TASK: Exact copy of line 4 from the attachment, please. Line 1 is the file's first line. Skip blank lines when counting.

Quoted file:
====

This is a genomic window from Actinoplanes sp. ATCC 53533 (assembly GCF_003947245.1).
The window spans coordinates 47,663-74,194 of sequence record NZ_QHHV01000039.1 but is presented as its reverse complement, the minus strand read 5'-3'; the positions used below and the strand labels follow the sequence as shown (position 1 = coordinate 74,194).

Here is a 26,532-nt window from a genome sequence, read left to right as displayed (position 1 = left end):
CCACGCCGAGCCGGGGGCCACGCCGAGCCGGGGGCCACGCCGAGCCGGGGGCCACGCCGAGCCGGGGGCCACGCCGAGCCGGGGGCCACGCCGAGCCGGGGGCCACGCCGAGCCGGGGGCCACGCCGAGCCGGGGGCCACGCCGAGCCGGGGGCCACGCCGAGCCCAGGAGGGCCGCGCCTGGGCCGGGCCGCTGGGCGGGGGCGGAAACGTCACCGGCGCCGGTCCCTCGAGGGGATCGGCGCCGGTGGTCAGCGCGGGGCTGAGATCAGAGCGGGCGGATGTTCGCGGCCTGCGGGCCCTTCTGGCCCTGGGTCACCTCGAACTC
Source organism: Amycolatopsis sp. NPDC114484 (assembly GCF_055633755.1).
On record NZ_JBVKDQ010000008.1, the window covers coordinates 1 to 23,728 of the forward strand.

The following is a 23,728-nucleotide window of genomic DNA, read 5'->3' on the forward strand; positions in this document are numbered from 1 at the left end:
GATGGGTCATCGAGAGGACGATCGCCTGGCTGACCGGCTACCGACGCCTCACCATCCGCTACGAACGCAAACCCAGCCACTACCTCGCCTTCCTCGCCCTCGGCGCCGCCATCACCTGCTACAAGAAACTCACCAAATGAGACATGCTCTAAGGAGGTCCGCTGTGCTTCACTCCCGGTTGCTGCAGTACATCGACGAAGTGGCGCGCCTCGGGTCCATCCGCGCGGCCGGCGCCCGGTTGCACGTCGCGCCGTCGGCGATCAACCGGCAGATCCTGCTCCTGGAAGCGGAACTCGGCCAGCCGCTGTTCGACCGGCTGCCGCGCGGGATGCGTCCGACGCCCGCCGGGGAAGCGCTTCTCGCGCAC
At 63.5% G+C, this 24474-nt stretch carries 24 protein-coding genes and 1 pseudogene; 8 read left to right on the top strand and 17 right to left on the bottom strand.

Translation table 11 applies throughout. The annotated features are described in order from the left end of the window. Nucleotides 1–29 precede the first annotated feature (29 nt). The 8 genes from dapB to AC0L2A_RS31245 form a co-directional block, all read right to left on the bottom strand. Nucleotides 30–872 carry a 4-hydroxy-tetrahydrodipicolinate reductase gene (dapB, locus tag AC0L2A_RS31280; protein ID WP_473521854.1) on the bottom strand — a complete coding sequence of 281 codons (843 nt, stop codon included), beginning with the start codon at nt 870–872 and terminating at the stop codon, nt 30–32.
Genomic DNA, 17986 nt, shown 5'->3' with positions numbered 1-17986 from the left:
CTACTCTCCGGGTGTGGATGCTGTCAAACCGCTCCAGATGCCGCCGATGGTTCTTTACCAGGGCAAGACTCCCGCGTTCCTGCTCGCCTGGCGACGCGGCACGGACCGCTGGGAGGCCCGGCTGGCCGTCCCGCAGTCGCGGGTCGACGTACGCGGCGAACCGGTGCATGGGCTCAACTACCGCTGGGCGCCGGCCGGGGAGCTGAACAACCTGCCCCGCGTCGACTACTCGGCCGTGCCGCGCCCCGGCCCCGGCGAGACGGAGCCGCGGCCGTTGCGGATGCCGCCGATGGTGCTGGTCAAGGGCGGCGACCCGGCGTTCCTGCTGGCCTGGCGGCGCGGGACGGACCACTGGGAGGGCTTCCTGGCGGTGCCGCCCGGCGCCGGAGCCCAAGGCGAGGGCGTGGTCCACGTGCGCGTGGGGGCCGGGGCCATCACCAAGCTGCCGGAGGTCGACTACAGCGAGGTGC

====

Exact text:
CCACGCCGAGCCGGGGGCCACGCCGAGCCGGGGGCCACGCCGAGCCGGGGGCCACGCCGAGCCGGGGGCCACGCCGAGCCGGGGGCCACGCCGAGCCGGGGGCCACGCCGAGCCGGGGGCCACGCCGAGCCGGGGGCCACGCCGAGCCGGGGGCCACGCCGAGCCCAGGAGGGCCGCGCCTGGGCCGGGCCGCTGGGCGGGGGCGGAAACGTCACCGGCGCCGGTCCCTCGAGGGGATCGGCGCCGGTGGTCAGCGCGGGGCTGAGATCAGAGCGGGCGGATGTTCGCGGCCTGCGGGCCCTTCTGGCCCTGGGTCACCTCGAACTC